Heavenly Highway

The Pali Highway on Hawaii's island of Oahu takes motorists on a route filled with tropical wilderness scenes and spectacular ocean vistas

September 10, 2006|By James Dannenberg | James Dannenberg,[Special to the Sun ]

KAILUA, OAHU, HAWAII // Taking the rise, I am struck by the scene unfolding to my right: the Pacific Ocean -- today flat and aquamarine a mile to the sheltering reef -- seems welded without a seam to the morning sky. It glistens in sunlight as it washes onto the sand, which stretches in turn more than two miles in a graceful palm-fringed arc from Kailua Beach Park to the crocodilian promontory of the Kaneohe Marine Corps Base, now peaceful, but the target of Japanese bombs in 1941.

No, this isn't a setting from a Joseph Conrad novel. It's the beginning and end of my commute. Every day I drive Hawaii's Pali Highway, from Kailua Beach on the Windward Shore of Oahu to downtown Honolulu -- no ordinary route to work. Officially designated Route 61, the Pali Highway winds through nearly 11 miles of spectacular scenery and cuts a swath through multiple layers of the island's natural, cultural and political history.

Kailua, where I live, is a quiet town of 36,000 on Windward Oahu. Its modest but pleasant downtown holds a Macy's, movie theaters, quite a few decent restaurants, shops, a couple of shaved-ice stands and even a Starbucks.

I've always thought Kailua a perfect tourist destination, at least for those who want a less-hectic sojourn in the sun than is offered in Waikiki. Fortunately or unfortunately, depending on your point of view, Kailua has no hotels, so it isn't heavily promoted, but rental cottages and bed-and-breakfasts abound.

Pali Highway travelers staying in Waikiki start their journey from Honolulu. Each direction on the Pali gives a different perspective of the island, and in some ways the drive back to Honolulu is more spectacular.

Starting from Waikiki, there are basically two ways to get to Kailua to enjoy the drive back on the Pali Highway, often after a day at Kailua Beach or a lunch in Kailua town.

You can take the Pali Highway exit off the H-1 Freeway west from Waikiki, driving it in both directions. You won't be disappointed. The distant view of Kailua and the ocean as you exit the tunnel, just below the Nuuanu Pali Lookout, can take your breath away.

If you are making a day of it, think about heading east from Waikiki on H-1 and rounding Oahu's eastern edge. Drive until the freeway ends in Kahala and continue along Kalanianaole Highway until you reach the end at Castle Hospital, where a right turn leads to Kailua and a left turn leads to the Pali Highway back to Honolulu.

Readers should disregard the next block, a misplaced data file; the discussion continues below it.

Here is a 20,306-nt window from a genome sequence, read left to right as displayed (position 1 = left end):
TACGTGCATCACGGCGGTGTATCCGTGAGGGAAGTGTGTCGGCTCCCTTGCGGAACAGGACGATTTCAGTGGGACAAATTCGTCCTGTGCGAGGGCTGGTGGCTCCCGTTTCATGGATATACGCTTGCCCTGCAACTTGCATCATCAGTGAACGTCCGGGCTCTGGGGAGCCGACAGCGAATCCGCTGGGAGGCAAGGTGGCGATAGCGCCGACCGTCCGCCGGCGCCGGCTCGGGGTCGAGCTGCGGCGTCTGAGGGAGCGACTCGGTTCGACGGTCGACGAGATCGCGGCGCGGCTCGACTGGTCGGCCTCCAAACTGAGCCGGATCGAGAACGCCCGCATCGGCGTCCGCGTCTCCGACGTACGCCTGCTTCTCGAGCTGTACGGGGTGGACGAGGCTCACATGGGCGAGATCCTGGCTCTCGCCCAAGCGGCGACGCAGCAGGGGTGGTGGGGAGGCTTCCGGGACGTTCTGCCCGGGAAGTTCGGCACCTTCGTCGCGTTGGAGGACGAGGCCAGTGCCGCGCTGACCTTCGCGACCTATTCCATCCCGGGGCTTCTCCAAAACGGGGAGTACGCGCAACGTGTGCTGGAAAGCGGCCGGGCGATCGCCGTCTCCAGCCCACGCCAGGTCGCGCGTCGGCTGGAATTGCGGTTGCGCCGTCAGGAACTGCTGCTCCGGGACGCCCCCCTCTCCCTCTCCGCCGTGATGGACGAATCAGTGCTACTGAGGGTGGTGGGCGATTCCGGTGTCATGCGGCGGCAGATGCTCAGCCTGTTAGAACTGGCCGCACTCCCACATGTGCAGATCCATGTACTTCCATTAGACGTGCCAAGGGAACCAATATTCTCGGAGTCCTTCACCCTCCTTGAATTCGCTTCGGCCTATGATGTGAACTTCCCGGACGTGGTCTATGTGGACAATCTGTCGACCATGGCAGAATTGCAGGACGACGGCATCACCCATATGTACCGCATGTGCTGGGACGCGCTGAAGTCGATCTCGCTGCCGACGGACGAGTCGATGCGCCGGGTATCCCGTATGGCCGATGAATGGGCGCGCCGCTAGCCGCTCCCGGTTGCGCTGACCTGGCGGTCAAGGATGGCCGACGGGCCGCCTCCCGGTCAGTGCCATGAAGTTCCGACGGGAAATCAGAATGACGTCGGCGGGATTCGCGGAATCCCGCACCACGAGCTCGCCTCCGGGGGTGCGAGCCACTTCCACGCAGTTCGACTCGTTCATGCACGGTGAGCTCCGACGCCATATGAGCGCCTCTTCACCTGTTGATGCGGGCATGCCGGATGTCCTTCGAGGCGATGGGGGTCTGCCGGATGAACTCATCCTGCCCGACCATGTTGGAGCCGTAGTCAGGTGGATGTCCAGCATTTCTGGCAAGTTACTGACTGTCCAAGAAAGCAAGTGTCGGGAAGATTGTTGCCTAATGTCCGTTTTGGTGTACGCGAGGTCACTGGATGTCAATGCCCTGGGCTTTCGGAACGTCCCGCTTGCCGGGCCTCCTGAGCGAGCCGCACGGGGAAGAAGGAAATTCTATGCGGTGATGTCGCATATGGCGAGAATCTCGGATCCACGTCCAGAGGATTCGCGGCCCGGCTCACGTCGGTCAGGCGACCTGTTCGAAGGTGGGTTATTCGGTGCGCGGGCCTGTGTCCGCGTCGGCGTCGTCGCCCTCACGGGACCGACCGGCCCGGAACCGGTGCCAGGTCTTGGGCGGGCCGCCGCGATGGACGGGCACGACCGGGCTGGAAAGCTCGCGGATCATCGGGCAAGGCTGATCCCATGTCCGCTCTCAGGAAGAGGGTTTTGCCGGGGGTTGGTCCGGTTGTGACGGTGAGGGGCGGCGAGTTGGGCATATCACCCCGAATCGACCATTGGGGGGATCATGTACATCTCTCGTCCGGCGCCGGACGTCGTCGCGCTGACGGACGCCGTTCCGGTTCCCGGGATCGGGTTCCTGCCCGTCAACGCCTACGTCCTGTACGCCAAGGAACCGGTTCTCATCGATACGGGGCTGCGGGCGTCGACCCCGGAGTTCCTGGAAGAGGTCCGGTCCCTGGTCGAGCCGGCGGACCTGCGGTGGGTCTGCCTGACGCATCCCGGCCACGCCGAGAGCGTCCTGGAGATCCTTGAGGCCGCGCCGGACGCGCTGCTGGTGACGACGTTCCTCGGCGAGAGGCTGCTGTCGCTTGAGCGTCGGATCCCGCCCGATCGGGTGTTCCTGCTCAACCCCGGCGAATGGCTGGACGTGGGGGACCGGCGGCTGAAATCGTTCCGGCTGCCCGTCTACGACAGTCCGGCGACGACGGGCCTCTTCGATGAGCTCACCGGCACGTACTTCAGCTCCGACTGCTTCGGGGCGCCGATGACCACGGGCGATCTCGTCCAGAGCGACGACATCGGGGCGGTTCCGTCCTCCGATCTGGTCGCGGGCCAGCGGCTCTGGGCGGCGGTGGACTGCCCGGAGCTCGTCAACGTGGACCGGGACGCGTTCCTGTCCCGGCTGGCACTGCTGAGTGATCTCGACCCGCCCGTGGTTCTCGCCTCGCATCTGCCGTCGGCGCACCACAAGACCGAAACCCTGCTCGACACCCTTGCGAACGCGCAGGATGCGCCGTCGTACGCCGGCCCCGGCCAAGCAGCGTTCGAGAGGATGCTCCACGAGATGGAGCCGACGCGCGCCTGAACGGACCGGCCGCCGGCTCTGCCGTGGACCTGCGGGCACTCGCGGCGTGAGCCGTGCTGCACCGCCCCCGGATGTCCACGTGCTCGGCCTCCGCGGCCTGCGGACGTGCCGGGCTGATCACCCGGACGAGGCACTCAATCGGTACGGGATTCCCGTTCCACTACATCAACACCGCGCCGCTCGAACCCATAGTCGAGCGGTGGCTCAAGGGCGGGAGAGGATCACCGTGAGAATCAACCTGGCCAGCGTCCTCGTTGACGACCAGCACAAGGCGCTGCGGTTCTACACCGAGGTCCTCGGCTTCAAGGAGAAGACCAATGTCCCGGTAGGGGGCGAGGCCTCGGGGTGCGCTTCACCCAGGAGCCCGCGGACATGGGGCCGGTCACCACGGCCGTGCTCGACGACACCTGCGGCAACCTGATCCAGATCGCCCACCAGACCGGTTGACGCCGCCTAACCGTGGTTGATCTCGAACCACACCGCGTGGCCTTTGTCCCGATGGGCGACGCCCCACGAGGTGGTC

By all means, stop anyplace along the way. There is lots to see and do, and you may find yourself distracted by the sweeping vistas of open ocean, rough even on the calmest day.

But save most of your time for Kailua, whose best-known attractions are the four miles of Kailua and Lanikai beaches. Favored by a calming reef, Kailua Bay's 80-degree waters are gentle, but when the trade winds blow, conditions are nearly perfect for sailing, windsurfing and kite surfing.

Kailua, nestled between the bay to the northeast and the Kawainui Marsh on the southwest, is on an ancient sandbar. Beyond the marsh looms the Koolau Mountain Range, rising precipitously from sea level as a serrated green wall to more than 3,000 feet.

And when you are ready to head back to your hotel, it's through this spectacular countryside that the Pali Highway will take you. Pali means "cliff" in Hawaiian, and the road is aptly named. There are just two rules to follow: keep your eyes open, and don't carry any pork. Why no pork? Hawaiian legends tell of hungry spirits inhabiting the Nuuanu Pali, and many local folks today believe that your car will stall if you try to sneak that can of Spam back to town.

Island history

Leaving Kailua in the "mauka" (mountain) direction, Kailua road crosses the tiny Kawainui Stream and widens into an expansive boulevard. A few blocks from the stream lies an ancient Hawaiian religious site hidden from street view but accessible from the parking lot of the nearby YMCA. Perhaps 500 years old, this huge site, strewn with volcanic boulders, was used by Hawaiian kings to conduct animal sacrifices.

Not long ago the only road connecting Kailua with Honolulu was the old Pali Trail, little more than a switchbacked horse path across the mountains until it was paved in 1897. The completion in 1961 of tunnels near the Nuuanu Pali Lookout eased the journey, but the contrast between Honolulu and the Windward side is still sharp.

As it abruptly leaves Kailua and enters a tropical wilderness scene, the road dips and descends under the canopy of a huge banyan tree, and through this natural foliage frame emerges the full grandeur of Pu'u Konahuanui -- the highest peak in the Koolau range at 3,150 feet -- and the rest of the corrugated, knife-edged cliffs that seem covered in green velvet. This fleeting image may be one of the most memorable on the island. Weathered more rapidly by windward rains, the sheer face of the Kailua side contrasts with the gentler Honolulu slope.

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